``I don't remember having as good a second half and having good stuff for as many starts as I have here in the second half,'' said Pettitte, who missed two months early in the season with elbow tendinitis. ``When I first came back (from the injury) I thought I was healthy but I realized I wasn't. I was kind of in slow motion. Obviously, I feel good right now about where I'm at.''


Pettitte is known for having one of the best pickoff moves to first base in the league, which will challenge an Angels running game that boasted the most stolen bases (117) during the regular season among playoff teams.

``The Angels run,'' Yankees manager Joe Torre said. ``They don't necessarily have break-neck speed, even though they do have some people that can steal bases, but they're very aggressive. Andy, being left-handed and having one of the better moves for a left-hander, I think sort of makes them a little hesitant; at least I hope so.''

The Angels had five players in double figures in steals, led by Erstad (23) and Eckstein (21).

``I feel like everybody knows I've got a good pick-off move,'' Pettitte said. ``They kind of hang a little bit closer to the base. They may try to do a few more things as far as hitting and running. I'm going to try to pitch my same game, stay ahead in the count and don't put myself in counts where they can get some stuff moving and move baserunners.''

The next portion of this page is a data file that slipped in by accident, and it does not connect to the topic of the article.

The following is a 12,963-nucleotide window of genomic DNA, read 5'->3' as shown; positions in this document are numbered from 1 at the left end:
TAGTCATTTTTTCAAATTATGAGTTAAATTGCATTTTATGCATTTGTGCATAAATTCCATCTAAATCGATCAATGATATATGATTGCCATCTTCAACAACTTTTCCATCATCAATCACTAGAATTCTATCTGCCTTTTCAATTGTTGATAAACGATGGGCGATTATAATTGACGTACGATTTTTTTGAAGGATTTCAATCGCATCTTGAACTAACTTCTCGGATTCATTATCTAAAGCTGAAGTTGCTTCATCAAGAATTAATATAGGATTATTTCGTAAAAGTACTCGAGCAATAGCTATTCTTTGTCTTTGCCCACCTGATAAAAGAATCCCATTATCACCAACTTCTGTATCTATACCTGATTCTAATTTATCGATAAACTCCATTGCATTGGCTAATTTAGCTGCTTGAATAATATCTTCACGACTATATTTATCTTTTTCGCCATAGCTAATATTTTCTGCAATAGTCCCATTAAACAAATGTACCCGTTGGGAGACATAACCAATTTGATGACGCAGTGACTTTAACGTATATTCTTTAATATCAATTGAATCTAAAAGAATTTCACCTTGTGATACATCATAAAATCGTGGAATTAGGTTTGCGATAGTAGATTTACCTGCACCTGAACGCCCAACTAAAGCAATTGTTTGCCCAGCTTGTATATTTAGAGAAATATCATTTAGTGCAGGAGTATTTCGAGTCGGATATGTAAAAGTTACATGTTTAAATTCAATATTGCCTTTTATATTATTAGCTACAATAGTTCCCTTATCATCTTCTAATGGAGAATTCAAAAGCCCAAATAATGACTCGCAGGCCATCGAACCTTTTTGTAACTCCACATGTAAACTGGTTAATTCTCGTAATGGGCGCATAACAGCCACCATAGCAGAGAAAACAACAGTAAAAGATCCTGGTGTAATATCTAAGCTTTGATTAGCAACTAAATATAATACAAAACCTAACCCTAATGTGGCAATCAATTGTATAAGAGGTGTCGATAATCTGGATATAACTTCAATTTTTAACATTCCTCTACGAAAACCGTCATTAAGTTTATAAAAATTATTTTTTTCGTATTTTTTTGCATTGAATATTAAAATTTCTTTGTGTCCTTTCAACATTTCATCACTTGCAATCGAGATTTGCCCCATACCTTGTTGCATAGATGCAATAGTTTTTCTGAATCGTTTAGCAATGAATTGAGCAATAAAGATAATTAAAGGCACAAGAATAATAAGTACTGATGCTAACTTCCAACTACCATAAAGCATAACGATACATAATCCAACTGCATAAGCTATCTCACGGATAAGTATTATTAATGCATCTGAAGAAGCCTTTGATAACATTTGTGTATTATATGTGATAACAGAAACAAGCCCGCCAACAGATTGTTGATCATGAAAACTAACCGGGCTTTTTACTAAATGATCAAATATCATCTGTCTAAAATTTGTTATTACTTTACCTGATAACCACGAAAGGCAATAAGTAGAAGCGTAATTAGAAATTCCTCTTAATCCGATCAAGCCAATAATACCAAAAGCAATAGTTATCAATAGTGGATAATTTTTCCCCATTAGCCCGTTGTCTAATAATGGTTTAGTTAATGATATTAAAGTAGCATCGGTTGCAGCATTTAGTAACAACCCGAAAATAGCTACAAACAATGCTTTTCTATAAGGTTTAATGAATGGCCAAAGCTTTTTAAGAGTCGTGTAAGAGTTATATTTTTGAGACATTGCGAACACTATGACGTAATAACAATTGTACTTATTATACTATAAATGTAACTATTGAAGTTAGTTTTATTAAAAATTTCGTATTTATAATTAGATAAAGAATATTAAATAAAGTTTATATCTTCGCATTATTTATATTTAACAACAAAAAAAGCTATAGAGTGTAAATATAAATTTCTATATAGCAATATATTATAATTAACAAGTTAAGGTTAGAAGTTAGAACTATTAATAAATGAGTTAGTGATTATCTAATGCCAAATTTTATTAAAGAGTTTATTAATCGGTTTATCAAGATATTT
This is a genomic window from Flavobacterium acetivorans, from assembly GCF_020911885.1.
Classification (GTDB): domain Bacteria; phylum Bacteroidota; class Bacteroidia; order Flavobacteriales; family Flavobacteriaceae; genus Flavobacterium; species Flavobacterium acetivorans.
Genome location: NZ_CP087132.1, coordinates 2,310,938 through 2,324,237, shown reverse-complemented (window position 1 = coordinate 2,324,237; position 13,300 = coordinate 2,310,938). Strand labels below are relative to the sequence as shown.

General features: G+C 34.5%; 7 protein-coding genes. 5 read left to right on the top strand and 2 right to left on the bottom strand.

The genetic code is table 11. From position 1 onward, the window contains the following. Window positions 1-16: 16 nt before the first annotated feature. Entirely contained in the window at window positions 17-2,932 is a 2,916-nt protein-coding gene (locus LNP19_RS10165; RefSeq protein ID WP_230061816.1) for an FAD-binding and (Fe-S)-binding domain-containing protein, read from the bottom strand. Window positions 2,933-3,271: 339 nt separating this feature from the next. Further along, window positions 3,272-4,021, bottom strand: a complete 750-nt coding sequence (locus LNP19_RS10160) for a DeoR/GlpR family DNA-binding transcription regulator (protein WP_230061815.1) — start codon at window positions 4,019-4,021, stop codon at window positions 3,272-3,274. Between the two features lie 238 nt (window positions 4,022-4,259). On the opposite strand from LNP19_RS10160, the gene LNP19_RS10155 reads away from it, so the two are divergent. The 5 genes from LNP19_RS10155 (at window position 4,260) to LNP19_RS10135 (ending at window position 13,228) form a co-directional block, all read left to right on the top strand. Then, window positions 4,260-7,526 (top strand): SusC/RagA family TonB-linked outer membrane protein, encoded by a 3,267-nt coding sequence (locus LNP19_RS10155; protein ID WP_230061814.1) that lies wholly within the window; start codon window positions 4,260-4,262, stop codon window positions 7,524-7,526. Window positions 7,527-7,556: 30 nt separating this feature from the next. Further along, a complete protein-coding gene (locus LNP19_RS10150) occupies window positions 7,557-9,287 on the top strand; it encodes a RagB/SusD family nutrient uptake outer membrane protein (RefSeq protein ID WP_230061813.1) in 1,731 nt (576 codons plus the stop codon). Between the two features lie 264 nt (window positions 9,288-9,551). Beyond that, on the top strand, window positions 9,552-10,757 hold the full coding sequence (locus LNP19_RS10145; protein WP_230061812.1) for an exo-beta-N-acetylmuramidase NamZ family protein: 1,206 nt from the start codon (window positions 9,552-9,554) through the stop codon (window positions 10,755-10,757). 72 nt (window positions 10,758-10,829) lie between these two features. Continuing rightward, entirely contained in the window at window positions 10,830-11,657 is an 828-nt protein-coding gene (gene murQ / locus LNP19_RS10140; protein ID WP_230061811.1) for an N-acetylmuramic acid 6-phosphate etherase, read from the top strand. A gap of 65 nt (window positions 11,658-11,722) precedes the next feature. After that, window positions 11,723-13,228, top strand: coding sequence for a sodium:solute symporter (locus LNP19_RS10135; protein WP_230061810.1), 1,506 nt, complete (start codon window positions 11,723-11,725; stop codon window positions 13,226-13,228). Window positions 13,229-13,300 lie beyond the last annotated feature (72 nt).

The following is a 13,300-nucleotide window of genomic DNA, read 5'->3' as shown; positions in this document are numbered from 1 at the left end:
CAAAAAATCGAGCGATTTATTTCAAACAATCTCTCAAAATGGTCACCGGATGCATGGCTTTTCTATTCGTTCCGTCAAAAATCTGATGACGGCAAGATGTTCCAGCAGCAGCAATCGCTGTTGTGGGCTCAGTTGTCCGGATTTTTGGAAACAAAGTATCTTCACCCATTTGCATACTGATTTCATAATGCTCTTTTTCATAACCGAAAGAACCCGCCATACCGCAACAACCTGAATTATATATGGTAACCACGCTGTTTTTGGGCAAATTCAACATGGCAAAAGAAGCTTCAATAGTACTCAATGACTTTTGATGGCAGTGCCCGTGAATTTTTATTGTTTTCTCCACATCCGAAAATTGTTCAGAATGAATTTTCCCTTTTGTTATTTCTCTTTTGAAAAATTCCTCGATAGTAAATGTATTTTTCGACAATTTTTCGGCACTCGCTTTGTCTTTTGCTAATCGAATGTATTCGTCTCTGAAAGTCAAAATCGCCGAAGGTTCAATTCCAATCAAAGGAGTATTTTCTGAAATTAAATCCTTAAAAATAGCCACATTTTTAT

Pitcher Kevin Appier went into the series as the only Angel with playoff experience, pitching two games for the Oakland A's against the Yankees in the 2000 Division Series. Both were in Oakland. He starts Game 2 for the Angels.

``The main thing is controlling your emotions, keeping the anxiety under control,'' said Appier, who is 3-2 with a 3.34 ERA in nine career starts at Yankee Stadium. ``You just remind yourself it's the same game that we've been playing the whole season.''


Tuesday's game included a reminder of the incident between Clemens and Mets catcher Mike Piazza when Clemens threw the barrell end of Piazza's broken bat bactk at him in the 2000 World Series.

Adam Kennedy tried to steal second on a pitchout, and Eckstein threw hit bat at the ball, fouling it off. The bat ended up just in front of the mound, but Clemens ignored it and Eckstein went to the mound to retrieve it.


Angels manager Mike Scioscia has done it all season, so he isn't about to change now. With a lefty starting for the Yankees in Pettitte, Scioscia will replace DH Brad Fullmer with Shawn Wooten, and replace second baseman Adam Kennedy with Benji Gil.

``I feel a lot better now than I have all season,'' said Wooten, who missed the first half of the season with injuries to his thumb and mid-section. ``My confidence is high and I'm just looking at this as an extention of the season.''


Pregame ceremonies Tuesday included an American Bald Eagle, Challenger, flying from center field to the pitcher's mound and a flyover of four Navy F-18 fighter jets. The ceremonial first pitch was thrown out by Yankees Hall of Famer Yogi Berra.